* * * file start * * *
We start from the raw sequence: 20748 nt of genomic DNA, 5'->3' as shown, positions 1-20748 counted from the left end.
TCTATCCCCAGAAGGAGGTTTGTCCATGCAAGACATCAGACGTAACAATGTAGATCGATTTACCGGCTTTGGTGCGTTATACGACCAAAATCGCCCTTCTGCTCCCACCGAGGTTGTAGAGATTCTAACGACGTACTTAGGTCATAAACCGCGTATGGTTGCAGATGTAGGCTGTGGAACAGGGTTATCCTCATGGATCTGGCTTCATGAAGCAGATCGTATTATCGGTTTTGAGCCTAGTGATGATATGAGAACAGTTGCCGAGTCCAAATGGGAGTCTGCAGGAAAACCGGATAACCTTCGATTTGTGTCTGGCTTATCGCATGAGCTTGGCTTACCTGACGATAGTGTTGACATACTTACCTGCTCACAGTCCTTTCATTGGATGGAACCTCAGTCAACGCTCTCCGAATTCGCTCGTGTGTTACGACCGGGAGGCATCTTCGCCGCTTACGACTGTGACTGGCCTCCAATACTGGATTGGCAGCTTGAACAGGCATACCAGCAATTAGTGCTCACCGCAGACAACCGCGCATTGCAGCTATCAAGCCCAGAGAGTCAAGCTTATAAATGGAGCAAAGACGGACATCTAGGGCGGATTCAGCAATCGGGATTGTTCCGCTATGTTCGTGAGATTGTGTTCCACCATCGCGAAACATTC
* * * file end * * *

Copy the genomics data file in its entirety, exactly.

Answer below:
We start from the raw sequence: 20748 nt of genomic DNA, 5'->3' as shown, positions 1-20748 counted from the left end.
TCTATCCCCAGAAGGAGGTTTGTCCATGCAAGACATCAGACGTAACAATGTAGATCGATTTACCGGCTTTGGTGCGTTATACGACCAAAATCGCCCTTCTGCTCCCACCGAGGTTGTAGAGATTCTAACGACGTACTTAGGTCATAAACCGCGTATGGTTGCAGATGTAGGCTGTGGAACAGGGTTATCCTCATGGATCTGGCTTCATGAAGCAGATCGTATTATCGGTTTTGAGCCTAGTGATGATATGAGAACAGTTGCCGAGTCCAAATGGGAGTCTGCAGGAAAACCGGATAACCTTCGATTTGTGTCTGGCTTATCGCATGAGCTTGGCTTACCTGACGATAGTGTTGACATACTTACCTGCTCACAGTCCTTTCATTGGATGGAACCTCAGTCAACGCTCTCCGAATTCGCTCGTGTGTTACGACCGGGAGGCATCTTCGCCGCTTACGACTGTGACTGGCCTCCAATACTGGATTGGCAGCTTGAACAGGCATACCAGCAATTAGTGCTCACCGCAGACAACCGCGCATTGCAGCTATCAAGCCCAGAGAGTCAAGCTTATAAATGGAGCAAAGACGGACATCTAGGGCGGATTCAGCAATCGGGATTGTTCCGCTATGTTCGTGAGATTGTGTTCCACCATCGCGAAACATTC